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Treating Travellers in the Terminal: London Heathrow CRU Profile

Treating Travellers in the Terminal: London Heathrow CRU Profile

by Gerard Robinson
London Ambulance Service (UK)

In October 2004, London Ambulance Service (LAS) began trialling a cycle response unit inside Terminal 4 of Heathrow, the world's busiest airport with more than 67 million passengers (and growing) annually. The purpose of the trial was to see if it would be advantageous to have an immediate responder on a bike inside the terminal building rather than dispatching a double-crewed ambulance for a patient who, more likely than not, would wish to continue his or her journey rather than attend a local casualty department. The cycle responder would attend any call - no matter how life-threatening - assess the situation, and call for support, i.e., an ambulance to convey the patient to the hospital if necessary.

Due to the success of the trial, airport authority and London Ambulance Service executives are now in negotiations to continue Heathrow's cycle response and expand to include another two cycle response bikes in Heathrow's Central area, providing emergency cover to another three terminals.

The brainchild behind this trial was Duty Station Officer Alan Payne, who is based at Hillingdon Ambulance Station. Some five years ago, whilst awaiting check-in at Vancouver airport, a passenger collapsed in front of him. Within minutes of him assisting this passenger, medics on bikes approached the scene. This is where Alan's idea started.

Since October 2004, we have been operating in Terminal 4, seven days a week/11 hours a day, using three riders on a rotating shift system. By the end of January 2005, we had responded to just fewer than 400 calls. Out of those calls, 74% were dealt with by the EMS cyclist, enabling the ambulance that would have been dispatched to be suitably deployed elsewhere. The average response time was a staggering two minutes, and the overall success of the trial has been unbelievable.

A typical shift for any of the three cyclists commences at 05.30hrs at a small ambulance station just north of the airport with our all-important warm-up/stretching routine. After that and the bike/equipment checks are complete, we make our way to the terminals. First we proceed to the central area (Terminals 1, 2, & 3) to gain access to the Heathrow Express, the train that links the central area to Terminal 4 (just south of the airport) and also provides a direct high-speed link to London Paddington Main line railway station. Whilst in the central area, we normally respond to emergency calls as necessary.

Upon arriving at Terminal 4, our duty really starts. Passenger levels at that time of the morning are light for check-in; however, arriving flights are at their peak, so we position ourselves at an appropriate point - closely but discreetly - so as to minimise time spent negotiating through the tired and weary passengers with only one thing on their minds, 'has my luggage arrived in the same country as me?'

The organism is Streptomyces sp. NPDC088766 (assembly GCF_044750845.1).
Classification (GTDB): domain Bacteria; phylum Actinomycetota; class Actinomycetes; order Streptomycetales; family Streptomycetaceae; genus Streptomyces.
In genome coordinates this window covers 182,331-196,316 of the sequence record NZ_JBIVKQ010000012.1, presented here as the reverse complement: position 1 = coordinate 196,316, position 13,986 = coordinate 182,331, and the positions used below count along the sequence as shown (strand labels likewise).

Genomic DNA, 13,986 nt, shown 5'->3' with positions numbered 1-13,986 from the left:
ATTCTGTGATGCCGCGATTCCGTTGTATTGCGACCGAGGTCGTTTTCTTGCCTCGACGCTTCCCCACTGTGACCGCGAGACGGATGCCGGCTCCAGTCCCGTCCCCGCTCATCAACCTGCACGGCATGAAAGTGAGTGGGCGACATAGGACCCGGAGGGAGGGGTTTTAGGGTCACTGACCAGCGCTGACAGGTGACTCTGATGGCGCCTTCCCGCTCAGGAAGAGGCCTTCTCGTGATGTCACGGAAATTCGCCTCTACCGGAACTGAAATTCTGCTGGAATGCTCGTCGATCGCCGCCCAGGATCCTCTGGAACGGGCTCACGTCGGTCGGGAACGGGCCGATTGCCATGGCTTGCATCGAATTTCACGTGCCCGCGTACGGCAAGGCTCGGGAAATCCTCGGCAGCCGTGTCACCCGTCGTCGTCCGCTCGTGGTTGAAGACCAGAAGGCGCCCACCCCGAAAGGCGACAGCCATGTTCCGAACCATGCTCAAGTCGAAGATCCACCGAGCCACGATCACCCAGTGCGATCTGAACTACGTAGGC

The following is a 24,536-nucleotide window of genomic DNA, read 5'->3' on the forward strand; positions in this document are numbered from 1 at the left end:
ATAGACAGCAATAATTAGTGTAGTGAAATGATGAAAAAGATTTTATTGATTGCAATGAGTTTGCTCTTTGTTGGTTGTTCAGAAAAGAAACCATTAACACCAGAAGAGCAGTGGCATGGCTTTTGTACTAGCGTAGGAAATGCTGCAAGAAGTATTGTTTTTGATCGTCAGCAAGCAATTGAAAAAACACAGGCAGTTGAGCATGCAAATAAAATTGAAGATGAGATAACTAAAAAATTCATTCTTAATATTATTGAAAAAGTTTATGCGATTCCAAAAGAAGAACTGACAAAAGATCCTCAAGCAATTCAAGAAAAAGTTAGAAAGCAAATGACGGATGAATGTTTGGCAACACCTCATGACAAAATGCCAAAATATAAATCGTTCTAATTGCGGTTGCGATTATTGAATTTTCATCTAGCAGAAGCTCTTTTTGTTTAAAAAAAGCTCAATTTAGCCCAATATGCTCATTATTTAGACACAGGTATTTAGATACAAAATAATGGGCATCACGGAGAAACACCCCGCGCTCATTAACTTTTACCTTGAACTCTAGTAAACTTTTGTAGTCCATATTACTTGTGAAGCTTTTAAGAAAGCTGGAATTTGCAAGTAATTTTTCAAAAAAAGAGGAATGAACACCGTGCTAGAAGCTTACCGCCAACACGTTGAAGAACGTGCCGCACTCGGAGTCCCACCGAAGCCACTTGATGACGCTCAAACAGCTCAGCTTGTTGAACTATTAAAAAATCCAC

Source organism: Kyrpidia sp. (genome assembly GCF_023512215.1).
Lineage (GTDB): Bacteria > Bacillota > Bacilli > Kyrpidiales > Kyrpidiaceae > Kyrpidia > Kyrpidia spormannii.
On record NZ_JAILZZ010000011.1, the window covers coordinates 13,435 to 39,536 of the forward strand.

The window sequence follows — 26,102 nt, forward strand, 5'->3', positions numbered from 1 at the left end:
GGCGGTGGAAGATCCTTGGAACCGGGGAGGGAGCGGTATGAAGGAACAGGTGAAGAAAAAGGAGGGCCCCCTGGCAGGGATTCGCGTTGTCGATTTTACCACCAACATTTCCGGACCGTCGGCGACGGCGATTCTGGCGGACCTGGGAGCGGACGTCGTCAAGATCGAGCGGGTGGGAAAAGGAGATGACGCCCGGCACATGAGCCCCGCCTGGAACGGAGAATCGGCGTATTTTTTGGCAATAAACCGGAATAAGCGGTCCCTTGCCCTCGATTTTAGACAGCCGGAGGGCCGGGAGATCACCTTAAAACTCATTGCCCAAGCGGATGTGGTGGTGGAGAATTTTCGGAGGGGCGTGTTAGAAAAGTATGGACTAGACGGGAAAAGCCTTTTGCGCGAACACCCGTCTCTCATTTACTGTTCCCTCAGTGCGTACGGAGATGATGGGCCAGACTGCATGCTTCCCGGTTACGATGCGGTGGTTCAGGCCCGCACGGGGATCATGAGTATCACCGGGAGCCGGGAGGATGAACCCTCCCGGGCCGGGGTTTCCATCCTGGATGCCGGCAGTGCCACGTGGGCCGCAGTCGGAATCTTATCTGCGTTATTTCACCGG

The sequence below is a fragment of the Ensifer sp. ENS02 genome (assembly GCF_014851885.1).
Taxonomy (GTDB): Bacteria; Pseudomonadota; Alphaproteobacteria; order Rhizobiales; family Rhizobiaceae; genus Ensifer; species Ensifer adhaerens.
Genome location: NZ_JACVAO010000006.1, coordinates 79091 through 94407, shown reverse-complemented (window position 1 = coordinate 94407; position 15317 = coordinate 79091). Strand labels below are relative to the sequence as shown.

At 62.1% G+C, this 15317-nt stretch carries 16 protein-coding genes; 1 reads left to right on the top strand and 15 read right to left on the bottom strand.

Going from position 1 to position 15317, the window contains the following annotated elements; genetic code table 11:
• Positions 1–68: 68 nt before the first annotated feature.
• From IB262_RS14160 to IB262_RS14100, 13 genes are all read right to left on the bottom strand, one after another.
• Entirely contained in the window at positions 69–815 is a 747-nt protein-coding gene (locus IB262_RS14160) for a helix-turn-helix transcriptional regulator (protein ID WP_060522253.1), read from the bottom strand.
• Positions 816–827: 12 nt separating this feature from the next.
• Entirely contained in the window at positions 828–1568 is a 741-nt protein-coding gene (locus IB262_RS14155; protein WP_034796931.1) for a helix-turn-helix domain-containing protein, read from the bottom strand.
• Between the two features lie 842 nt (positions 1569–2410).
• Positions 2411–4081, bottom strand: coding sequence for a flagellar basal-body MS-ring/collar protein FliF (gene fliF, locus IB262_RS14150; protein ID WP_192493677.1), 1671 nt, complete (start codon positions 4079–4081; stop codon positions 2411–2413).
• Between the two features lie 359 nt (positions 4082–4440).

With all the illnesses that a bike medic has deal with anywhere in the world, we are unique in some respect in that we deal with a lot of pulmonary embolisms (a blood clot that has made its way to the heart and lungs). We quickly grew to suspect that when we received a call to certain areas of our airport for the report of a male/female collapsed, we could and most probably would be dealing with one of these cases.

Later on in our shift, our passenger volumes move slightly to what we call "landside" - the check-in area - prior to passport control. People queuing/rushing around to catch their all-important flights raises stress to higher than normal levels; we then have our collapses with difficulty in breathing, asthmatics, diabetics, and heart patients.

As our day progresses and we patrol the terminal, passengers and staff alike approach us on a casual basis to ask questions regarding our presence in the terminal and our function/role as medics in the terminal. We have a facility to restock any consumable items of equipment, so as to reduce down time to a minimum. Towards the completion of our shift, we make our way back to the ambulance station, where we warm down, replenish our fluid levels, and end our shifts.

Gerard has been with LAS since 1983 and has been working on a dedicated ambulance at Heathrow since 1994. He completed the IPMBA EMSC Course in 2004, and is currently serving as the coordinator of the airport cycle response team. 

© 2005 IPMBA. This article appeared in the Spring 2005 issue of IPMBA News.

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